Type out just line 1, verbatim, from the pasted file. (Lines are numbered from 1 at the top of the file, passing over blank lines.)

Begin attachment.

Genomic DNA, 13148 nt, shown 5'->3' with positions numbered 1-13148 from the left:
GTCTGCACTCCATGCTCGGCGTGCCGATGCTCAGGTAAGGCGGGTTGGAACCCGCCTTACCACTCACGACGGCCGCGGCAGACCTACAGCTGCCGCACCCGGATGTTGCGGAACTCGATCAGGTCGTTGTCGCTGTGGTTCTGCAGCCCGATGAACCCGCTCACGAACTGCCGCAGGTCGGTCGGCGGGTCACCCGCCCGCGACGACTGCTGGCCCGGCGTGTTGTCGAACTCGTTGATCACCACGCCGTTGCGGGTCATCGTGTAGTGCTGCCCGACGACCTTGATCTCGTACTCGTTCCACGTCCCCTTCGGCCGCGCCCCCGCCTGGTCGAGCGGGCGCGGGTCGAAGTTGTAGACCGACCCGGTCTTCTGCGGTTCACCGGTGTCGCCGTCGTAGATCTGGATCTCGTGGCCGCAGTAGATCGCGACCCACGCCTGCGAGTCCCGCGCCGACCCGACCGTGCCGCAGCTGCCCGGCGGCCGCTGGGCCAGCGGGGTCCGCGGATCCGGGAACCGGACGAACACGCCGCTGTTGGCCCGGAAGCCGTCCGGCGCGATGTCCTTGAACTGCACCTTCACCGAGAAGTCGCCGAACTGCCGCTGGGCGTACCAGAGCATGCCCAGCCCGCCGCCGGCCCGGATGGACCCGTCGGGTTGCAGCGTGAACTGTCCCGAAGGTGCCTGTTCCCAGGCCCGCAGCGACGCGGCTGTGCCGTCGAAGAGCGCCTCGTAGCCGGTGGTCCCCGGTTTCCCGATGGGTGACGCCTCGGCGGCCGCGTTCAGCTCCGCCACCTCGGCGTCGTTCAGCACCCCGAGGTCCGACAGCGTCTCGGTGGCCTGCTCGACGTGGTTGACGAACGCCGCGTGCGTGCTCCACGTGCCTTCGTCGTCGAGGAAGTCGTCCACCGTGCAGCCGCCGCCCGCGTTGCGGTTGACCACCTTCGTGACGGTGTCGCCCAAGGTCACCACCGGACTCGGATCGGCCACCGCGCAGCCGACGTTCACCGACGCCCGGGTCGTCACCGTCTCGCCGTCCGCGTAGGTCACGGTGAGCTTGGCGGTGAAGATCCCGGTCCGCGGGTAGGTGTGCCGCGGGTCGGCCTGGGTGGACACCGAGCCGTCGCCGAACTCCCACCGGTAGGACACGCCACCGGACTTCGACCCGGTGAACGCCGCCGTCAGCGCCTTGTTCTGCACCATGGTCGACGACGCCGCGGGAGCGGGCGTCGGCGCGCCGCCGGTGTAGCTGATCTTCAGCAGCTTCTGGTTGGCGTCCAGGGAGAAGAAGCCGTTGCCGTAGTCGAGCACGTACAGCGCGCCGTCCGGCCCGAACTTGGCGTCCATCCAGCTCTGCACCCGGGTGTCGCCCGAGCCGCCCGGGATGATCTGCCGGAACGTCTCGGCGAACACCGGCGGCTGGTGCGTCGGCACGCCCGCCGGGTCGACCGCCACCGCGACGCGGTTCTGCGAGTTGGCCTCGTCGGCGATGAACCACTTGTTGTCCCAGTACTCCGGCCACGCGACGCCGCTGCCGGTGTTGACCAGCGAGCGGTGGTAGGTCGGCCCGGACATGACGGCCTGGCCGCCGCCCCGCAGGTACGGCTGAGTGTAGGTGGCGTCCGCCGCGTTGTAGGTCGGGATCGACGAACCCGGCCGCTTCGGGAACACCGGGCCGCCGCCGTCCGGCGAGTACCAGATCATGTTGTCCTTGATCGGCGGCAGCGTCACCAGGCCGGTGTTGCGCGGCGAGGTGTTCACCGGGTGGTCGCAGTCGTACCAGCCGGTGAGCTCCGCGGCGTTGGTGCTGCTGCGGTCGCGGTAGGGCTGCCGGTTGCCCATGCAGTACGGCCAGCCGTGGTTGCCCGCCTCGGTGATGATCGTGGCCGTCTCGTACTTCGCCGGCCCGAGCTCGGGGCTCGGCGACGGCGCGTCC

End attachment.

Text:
Genomic DNA, 13148 nt, shown 5'->3' with positions numbered 1-13148 from the left: